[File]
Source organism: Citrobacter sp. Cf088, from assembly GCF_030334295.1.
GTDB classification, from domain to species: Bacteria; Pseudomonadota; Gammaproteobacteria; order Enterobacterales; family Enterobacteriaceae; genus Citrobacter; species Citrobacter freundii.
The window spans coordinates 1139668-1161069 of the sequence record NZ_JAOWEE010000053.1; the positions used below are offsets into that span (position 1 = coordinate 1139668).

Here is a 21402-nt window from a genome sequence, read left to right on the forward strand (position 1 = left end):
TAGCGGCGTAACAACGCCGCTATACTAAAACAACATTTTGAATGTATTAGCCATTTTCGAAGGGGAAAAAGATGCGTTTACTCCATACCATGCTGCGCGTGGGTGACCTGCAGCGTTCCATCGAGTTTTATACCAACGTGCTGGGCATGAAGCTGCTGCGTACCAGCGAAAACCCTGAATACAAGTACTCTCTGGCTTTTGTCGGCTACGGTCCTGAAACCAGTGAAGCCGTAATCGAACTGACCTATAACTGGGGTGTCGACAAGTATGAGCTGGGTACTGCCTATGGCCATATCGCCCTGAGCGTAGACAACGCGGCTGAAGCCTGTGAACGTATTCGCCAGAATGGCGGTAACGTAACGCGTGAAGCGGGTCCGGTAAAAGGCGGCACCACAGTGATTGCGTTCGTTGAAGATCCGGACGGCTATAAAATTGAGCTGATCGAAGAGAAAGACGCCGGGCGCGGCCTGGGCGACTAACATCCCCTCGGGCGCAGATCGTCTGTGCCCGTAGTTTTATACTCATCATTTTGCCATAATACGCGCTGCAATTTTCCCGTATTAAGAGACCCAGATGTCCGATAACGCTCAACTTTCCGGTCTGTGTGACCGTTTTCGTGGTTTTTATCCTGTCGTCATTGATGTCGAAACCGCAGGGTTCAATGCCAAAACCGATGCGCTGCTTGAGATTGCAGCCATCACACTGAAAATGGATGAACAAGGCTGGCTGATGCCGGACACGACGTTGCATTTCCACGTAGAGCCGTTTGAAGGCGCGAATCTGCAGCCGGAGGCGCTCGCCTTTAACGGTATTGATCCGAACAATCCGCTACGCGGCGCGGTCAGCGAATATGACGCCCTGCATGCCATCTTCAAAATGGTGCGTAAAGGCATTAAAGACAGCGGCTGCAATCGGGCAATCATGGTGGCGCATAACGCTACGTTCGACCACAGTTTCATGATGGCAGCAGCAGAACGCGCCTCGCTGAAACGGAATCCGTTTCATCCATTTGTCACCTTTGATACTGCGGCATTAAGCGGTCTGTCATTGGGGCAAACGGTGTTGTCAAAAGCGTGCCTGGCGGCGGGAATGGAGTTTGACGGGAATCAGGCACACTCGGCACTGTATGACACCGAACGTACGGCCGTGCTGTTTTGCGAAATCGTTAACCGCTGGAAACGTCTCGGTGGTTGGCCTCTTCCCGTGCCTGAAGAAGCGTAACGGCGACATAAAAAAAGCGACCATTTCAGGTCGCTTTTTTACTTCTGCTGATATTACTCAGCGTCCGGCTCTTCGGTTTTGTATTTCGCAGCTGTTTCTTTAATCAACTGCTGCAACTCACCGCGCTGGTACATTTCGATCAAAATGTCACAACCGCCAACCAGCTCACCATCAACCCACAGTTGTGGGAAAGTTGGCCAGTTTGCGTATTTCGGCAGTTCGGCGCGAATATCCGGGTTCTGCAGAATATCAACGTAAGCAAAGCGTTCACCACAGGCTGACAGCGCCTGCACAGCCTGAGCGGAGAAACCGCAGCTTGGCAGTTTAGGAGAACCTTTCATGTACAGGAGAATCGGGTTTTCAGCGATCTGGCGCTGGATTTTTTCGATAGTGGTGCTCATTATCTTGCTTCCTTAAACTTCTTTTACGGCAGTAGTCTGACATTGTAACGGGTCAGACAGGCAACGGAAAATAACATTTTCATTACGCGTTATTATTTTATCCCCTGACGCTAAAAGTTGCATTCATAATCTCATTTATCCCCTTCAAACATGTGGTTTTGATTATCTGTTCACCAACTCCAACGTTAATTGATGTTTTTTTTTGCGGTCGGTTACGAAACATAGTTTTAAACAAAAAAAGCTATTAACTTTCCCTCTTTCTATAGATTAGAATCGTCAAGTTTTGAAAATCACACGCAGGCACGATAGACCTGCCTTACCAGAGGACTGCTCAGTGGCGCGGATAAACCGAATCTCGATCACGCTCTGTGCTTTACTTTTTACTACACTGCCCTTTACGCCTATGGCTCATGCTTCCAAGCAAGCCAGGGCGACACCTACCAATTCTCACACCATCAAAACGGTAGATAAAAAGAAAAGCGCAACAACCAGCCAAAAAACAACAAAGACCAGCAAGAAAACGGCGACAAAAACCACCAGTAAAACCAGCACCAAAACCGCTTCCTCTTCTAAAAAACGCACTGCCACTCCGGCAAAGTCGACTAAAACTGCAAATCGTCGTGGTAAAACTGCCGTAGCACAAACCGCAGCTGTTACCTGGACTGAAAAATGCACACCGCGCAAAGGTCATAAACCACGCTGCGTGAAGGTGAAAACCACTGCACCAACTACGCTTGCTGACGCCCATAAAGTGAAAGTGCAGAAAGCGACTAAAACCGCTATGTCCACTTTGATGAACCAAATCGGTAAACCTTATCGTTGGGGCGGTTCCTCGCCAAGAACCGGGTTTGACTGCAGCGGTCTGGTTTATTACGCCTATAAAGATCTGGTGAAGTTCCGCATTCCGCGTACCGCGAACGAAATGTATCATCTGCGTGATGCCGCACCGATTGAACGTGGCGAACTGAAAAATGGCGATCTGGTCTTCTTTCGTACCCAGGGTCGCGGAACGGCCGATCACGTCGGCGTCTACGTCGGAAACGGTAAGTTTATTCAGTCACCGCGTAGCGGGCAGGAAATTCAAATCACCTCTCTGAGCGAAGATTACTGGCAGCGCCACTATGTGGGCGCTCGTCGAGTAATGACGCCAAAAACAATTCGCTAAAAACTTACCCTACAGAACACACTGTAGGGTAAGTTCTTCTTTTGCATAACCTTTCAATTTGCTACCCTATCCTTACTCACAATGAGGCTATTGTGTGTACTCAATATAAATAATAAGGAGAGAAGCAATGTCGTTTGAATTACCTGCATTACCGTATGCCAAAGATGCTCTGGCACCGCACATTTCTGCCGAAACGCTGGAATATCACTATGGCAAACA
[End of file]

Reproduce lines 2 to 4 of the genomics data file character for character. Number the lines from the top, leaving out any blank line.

GTDB classification, from domain to species: Bacteria; Pseudomonadota; Gammaproteobacteria; order Enterobacterales; family Enterobacteriaceae; genus Citrobacter; species Citrobacter freundii.
The window spans coordinates 1139668-1161069 of the sequence record NZ_JAOWEE010000053.1; the positions used below are offsets into that span (position 1 = coordinate 1139668).

Here is a 21402-nt window from a genome sequence, read left to right on the forward strand (position 1 = left end):